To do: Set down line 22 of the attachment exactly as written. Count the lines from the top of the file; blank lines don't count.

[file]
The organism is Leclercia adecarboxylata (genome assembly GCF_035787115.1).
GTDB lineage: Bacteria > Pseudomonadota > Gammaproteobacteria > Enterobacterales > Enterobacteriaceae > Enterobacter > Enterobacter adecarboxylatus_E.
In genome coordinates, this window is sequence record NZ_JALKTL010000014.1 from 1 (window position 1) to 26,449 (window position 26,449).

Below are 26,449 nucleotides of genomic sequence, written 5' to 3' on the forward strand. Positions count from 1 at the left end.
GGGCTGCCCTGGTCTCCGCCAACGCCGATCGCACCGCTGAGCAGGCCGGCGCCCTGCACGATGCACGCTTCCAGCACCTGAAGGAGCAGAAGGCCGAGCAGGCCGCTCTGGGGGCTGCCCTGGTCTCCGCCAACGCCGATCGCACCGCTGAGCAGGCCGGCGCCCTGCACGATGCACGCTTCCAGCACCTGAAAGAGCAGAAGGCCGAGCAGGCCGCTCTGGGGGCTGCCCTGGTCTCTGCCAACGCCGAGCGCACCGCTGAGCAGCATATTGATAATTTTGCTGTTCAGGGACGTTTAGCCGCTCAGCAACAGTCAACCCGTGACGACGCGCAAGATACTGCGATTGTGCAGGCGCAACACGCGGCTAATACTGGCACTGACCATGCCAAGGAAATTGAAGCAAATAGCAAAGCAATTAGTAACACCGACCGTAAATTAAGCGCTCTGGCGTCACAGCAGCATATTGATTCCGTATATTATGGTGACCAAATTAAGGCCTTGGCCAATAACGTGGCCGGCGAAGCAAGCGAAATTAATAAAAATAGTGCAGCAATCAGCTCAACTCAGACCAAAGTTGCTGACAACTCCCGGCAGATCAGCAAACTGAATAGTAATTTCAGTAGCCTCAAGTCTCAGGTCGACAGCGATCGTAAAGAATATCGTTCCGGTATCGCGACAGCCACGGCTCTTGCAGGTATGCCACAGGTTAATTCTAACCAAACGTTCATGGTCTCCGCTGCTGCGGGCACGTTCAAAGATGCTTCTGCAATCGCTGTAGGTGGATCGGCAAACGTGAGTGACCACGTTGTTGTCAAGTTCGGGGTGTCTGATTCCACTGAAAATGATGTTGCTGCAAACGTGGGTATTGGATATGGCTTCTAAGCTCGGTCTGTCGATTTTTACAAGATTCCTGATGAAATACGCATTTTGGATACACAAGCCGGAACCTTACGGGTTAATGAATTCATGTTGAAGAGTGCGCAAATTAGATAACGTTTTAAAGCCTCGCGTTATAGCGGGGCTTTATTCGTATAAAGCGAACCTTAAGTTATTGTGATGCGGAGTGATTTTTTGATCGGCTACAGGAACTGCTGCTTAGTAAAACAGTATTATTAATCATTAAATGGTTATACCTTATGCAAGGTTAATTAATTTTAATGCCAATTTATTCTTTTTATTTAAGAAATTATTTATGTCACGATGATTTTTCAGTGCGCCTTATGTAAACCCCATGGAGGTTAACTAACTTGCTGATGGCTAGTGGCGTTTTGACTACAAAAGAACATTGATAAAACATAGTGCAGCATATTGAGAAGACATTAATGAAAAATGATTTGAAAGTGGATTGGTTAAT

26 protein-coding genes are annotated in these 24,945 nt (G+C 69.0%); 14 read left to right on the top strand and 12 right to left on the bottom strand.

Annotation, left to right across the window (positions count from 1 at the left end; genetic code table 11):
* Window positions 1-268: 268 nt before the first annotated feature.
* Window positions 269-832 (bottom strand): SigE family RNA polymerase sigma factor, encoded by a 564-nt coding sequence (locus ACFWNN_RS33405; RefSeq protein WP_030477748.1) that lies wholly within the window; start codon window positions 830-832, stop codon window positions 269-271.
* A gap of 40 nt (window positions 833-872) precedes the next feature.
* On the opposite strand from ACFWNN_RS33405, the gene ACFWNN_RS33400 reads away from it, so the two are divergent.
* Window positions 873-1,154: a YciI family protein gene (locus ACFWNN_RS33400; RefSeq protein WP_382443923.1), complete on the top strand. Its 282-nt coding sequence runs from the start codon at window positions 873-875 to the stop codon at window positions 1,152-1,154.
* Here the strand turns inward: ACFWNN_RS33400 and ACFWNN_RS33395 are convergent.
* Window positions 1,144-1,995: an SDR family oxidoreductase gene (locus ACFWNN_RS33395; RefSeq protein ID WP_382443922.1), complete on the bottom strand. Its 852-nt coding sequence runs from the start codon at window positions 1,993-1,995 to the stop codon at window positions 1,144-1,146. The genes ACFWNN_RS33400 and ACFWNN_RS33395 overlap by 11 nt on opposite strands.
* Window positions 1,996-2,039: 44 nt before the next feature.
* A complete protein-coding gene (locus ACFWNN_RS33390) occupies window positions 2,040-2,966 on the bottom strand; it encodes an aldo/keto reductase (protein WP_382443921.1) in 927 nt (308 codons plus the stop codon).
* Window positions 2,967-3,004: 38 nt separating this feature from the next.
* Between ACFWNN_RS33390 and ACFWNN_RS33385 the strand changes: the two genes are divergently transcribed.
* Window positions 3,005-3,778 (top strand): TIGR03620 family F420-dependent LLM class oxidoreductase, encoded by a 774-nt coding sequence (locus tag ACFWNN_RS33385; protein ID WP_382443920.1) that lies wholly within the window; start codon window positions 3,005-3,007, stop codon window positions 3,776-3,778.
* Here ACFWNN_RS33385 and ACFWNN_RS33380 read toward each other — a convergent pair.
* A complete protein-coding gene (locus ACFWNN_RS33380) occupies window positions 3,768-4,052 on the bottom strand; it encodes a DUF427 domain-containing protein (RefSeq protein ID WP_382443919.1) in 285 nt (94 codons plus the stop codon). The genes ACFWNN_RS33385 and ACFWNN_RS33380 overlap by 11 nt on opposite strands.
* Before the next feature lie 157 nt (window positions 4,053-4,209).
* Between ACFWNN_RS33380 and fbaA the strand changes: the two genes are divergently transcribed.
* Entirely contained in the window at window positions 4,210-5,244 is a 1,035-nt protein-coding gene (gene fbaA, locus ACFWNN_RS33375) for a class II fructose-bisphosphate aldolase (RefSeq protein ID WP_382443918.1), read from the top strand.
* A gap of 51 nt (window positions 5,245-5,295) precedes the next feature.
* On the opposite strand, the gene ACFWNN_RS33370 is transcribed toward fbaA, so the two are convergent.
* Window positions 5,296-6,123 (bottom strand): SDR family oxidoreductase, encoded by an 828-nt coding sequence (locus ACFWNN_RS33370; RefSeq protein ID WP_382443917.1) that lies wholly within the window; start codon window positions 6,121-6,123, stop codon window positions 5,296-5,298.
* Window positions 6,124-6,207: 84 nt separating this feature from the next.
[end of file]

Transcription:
* Before the next feature lie 157 nt (window positions 4,053-4,209).